The ISES recommends a minimum space of two fingers is achieved under the noseband strap and measured at the nasal bones. They designed a standardised, taper gauge that can be used by competition stewards to check noseband adjustment.
Researchers had already hinted that bone damage was likely but many dismissed the idea saying that bone changes at this site are rare, and if found, they are probably unrelated to noseband use and more likely caused by a single high impact event (like stepping on the lead rope when wearing a halter).
Finding changes in both, the nasal bones and lower jaw bones, doesn’t fit the ‘he stepped on the lead rope’ story.
When previous research led by Dr Orla Doherty warned that noseband peak pressures were much higher than what is deemed safe for tourniquet use, some argued that because the pressure peaks were intermittent (it peaks and troughs depending on the horse’s movement), one simply cannot make a comparison with the damage that can be caused by tourniquets.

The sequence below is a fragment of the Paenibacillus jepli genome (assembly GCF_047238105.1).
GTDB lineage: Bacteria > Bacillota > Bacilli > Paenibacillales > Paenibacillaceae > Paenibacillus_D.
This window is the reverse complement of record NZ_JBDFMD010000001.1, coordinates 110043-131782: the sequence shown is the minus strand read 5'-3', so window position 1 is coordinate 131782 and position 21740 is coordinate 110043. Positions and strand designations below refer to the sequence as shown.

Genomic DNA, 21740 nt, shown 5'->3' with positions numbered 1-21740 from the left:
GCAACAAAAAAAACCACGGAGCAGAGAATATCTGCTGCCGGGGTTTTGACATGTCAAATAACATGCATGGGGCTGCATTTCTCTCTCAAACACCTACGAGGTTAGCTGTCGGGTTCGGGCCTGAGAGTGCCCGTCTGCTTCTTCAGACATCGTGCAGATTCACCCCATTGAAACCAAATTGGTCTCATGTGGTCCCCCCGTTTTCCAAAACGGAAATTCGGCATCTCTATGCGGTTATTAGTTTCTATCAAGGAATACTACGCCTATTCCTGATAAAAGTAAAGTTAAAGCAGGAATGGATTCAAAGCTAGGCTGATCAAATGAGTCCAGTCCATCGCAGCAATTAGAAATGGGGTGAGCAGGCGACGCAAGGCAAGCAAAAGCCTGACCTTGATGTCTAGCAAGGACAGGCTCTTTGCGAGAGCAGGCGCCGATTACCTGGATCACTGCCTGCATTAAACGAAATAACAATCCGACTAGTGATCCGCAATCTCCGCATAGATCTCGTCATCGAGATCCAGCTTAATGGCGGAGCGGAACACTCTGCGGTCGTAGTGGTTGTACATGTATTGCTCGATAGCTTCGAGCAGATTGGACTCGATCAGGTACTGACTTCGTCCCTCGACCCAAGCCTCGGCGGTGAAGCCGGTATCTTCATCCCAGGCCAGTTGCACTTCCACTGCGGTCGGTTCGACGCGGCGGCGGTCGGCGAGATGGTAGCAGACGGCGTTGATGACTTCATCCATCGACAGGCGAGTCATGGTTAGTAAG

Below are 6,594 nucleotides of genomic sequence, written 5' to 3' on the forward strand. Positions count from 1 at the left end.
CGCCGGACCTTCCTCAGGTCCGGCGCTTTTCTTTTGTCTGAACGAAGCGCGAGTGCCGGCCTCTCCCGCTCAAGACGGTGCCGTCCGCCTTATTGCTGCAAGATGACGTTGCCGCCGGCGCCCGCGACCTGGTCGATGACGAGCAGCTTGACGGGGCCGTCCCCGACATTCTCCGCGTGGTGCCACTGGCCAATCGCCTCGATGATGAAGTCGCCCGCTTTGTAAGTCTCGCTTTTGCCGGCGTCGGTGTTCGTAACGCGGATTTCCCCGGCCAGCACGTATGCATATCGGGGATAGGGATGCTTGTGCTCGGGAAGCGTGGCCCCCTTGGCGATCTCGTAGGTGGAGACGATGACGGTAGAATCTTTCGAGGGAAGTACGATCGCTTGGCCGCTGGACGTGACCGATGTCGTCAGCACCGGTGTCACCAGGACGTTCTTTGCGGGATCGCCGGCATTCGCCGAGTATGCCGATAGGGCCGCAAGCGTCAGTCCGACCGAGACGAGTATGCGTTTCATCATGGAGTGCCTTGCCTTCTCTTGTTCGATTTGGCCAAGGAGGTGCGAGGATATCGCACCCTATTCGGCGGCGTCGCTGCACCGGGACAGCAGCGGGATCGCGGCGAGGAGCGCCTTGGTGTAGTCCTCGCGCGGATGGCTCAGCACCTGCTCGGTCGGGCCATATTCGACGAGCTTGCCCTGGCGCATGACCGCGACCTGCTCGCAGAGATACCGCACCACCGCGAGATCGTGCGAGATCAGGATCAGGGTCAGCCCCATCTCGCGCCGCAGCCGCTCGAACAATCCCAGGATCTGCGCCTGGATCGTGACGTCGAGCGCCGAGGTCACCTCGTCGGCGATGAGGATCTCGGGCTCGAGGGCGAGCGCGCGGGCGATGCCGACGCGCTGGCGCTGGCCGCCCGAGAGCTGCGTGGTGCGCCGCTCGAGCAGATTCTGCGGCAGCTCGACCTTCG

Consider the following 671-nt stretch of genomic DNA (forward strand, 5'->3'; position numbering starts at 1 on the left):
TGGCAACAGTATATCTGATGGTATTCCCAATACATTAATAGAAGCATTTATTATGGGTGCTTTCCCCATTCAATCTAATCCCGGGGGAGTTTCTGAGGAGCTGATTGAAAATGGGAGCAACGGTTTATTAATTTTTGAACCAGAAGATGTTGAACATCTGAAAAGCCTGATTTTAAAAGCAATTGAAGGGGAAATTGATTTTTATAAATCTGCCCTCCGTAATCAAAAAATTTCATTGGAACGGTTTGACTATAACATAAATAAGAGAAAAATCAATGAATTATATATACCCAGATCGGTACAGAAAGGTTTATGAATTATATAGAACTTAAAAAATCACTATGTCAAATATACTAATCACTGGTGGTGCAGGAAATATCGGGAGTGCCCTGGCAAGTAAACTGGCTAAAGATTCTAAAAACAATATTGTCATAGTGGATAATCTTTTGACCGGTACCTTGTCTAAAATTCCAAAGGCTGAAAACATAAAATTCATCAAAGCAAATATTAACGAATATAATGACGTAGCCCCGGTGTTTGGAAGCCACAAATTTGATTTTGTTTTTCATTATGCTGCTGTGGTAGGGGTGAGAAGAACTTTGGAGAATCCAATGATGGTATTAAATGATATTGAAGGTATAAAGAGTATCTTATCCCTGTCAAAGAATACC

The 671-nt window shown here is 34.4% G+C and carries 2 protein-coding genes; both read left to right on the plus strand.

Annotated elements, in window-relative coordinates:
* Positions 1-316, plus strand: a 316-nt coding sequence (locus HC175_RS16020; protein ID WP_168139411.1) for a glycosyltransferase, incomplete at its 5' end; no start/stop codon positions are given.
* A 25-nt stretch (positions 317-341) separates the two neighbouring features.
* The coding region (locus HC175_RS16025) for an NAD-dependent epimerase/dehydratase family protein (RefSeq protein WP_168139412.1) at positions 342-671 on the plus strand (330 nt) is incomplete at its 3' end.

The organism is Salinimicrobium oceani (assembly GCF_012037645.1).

The blind spot has been the effect of regular, single bouts of very high peak pressures on the same area of bone – over time. (And, since some of the horses in this latest study were as young as three, it doesn’t seem to take that much time either.)
Unfortunately, these findings could well mean that horses are inadvertently causing themselves bone-changing damage each and every time they open their mouths and come against the noseband strap (in their attempt to avoid or relieve bit pressures). Basically, as riders, by placing a noseband that restricts mouth opening, we are forcing horses to choose between two evils – pain inside the mouth or pain on the nose and lower jaw.
It pays to remember that in Dr Doherty’s study, the horse was wearing a noseband adjusted to allow a two fingers gap under the strap yet still recorded extremely high peaks. This finding should have resulted in compulsory checks that nosebands, across all disciplines in all countries, achieved a minimum space at the nasal bones, but this idea has only been adopted by a handful of nations.